I made the comment, a week or two ago, that the metaphor of the horserace to talk about the primary elections seems like a good one, what with the questions of who is winning, who is gaining, who is dropping back, etc, etc, etc., but this year it seems like the sports metaphor that comes to mind is the NFL playoffs: Team/candidate A will do well if team/candidate B beats team/candidate C in the first round, but if team/candidate C wins, then for team/candidate A to advance, they will have to both beat team/candidate B and hope that team/candidate D beats team/candidate C in a different state a week later.
To some extent, the exercise of choosing a candidate is a lot like that, anyway. The Party has to decide (a) who would make a good President, (2) who would match up well with the other candidate or candidates, and (iii) who would move the Party in the direction we want to go (taking into account the effect of top of the ticket on the other candidates. Generally, I take electability into account. I do not want the next President to be from the Other Party. The fact that all of my Party’s candidates are far superior (in my estimate) to all of the Other Party’s candidates is not a coincidence. On the other hand, if I am feeling confident, I will likely prefer a candidate I judge to have a, oh, 56% chance of winning and extraordinary policies, instincts and abilities to a candidate that I judge to have a 59% chance of winning and quite good policies, instincts and abilities. But those percentages are impossible to judge with that kind of accuracy, aren’t they?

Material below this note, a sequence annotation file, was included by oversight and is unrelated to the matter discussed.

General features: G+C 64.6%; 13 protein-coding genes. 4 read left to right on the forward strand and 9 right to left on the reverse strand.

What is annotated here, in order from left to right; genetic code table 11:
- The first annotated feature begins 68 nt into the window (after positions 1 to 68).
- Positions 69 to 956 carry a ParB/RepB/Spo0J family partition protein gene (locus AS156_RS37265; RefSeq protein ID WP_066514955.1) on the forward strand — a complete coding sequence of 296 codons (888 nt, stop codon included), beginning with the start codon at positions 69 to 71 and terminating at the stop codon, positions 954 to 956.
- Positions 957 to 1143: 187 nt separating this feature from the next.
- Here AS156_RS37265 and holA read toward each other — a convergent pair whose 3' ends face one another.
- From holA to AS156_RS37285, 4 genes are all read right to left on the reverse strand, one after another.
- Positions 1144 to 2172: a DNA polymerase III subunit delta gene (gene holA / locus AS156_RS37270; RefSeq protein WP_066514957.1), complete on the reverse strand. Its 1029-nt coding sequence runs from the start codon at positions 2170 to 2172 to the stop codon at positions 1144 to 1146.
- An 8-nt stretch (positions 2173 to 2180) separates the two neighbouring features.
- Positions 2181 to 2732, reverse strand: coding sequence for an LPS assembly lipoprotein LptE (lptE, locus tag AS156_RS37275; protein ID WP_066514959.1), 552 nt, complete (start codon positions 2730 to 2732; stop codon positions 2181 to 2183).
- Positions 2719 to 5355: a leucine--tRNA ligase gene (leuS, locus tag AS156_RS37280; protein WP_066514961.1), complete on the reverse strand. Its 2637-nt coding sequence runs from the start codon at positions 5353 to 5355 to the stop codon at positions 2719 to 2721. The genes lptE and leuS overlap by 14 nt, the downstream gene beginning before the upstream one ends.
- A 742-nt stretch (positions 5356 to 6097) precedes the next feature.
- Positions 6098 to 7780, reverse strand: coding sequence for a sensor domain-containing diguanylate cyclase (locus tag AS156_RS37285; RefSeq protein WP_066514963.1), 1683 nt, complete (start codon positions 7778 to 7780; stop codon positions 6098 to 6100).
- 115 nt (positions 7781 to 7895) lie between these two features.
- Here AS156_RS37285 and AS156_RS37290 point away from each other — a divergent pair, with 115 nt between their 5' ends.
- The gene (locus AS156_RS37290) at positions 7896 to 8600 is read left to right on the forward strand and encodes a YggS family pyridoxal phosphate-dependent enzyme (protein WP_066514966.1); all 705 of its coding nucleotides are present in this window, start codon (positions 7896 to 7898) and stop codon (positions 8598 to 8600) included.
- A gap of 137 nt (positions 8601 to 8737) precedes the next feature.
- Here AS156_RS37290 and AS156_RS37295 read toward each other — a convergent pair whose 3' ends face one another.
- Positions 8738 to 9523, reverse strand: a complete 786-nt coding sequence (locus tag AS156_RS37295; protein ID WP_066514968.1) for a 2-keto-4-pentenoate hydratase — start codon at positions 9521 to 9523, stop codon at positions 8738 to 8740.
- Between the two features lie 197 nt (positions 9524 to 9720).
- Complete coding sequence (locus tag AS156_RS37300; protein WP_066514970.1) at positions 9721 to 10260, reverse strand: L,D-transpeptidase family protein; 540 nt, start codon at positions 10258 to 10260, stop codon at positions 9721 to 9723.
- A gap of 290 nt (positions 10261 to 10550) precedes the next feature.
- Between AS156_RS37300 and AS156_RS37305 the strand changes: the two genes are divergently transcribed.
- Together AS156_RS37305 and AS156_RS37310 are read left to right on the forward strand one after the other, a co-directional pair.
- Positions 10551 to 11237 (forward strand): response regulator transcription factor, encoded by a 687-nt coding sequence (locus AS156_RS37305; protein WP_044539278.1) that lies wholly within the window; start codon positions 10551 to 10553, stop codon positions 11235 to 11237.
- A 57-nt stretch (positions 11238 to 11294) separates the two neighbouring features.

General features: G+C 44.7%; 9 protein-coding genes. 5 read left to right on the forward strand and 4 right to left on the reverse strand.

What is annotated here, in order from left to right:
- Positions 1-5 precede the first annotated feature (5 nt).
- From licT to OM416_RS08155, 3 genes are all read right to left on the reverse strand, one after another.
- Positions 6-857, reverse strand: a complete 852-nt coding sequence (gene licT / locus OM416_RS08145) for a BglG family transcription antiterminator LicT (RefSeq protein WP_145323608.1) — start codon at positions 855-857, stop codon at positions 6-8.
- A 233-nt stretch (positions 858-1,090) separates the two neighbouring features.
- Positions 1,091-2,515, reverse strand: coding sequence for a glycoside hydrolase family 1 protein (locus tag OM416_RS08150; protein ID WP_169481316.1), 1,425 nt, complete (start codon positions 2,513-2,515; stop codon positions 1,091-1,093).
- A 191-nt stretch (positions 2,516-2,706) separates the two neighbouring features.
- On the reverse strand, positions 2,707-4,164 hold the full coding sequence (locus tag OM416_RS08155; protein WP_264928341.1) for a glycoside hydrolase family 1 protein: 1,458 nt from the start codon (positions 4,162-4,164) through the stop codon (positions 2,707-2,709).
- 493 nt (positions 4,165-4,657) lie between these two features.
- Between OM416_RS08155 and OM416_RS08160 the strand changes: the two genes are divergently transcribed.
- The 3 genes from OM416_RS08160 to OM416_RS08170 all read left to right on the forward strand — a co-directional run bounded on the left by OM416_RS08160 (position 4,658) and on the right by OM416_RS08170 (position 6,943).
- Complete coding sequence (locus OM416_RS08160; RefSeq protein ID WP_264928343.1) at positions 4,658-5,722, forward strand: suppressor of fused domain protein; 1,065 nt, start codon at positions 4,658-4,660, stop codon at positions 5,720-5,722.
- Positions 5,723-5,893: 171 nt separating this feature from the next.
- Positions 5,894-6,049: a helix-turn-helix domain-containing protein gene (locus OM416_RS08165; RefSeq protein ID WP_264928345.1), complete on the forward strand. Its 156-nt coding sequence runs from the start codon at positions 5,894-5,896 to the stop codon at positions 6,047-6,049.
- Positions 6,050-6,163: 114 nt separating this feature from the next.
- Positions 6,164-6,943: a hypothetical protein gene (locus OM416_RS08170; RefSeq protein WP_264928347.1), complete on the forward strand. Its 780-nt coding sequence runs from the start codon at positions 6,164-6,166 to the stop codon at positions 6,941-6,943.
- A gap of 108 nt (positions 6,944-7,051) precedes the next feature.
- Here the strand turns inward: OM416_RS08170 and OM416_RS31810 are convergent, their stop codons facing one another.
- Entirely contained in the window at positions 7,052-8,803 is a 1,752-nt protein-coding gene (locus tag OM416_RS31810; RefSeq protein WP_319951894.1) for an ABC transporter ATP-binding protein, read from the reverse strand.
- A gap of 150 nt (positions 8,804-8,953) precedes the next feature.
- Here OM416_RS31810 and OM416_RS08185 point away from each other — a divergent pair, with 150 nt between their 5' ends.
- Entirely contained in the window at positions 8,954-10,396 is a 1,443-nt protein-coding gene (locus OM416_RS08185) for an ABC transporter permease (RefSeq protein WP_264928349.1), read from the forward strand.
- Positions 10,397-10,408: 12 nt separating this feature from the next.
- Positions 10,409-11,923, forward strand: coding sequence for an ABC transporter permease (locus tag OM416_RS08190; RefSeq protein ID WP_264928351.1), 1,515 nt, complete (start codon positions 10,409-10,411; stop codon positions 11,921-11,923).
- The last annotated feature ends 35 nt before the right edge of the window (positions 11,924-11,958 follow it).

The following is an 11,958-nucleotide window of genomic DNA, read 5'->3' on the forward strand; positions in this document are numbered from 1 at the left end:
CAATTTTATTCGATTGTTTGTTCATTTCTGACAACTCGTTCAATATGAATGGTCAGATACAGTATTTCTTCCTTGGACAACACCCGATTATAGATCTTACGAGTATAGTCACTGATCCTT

Matthey Yglesias looks at Head-to-Head matchups and sees that John Edwards has a distinct advantage in the relevant polls and says that “I think you do need to count this as a serious point in Edwards’ favor when you combine it with the considerable merits of the policy positions he’s staked out.” Similarly, he points out that (according to the same polls) John McCain has a huge advantage over his fellow Republicans.
If I were a Republican, this might make me think twice. As I am a Democrat, I’m inclined to think that despite the slight advantage John Edwards holds, there’s no particular reason to prioritize electability over policy, instinct and ability in this election. Particularly when you keep in mind that anybody who wins a primary election is clearly capable of running a very good campaign, which counts for a lot.
Tolerabimus quod tolerare debemus,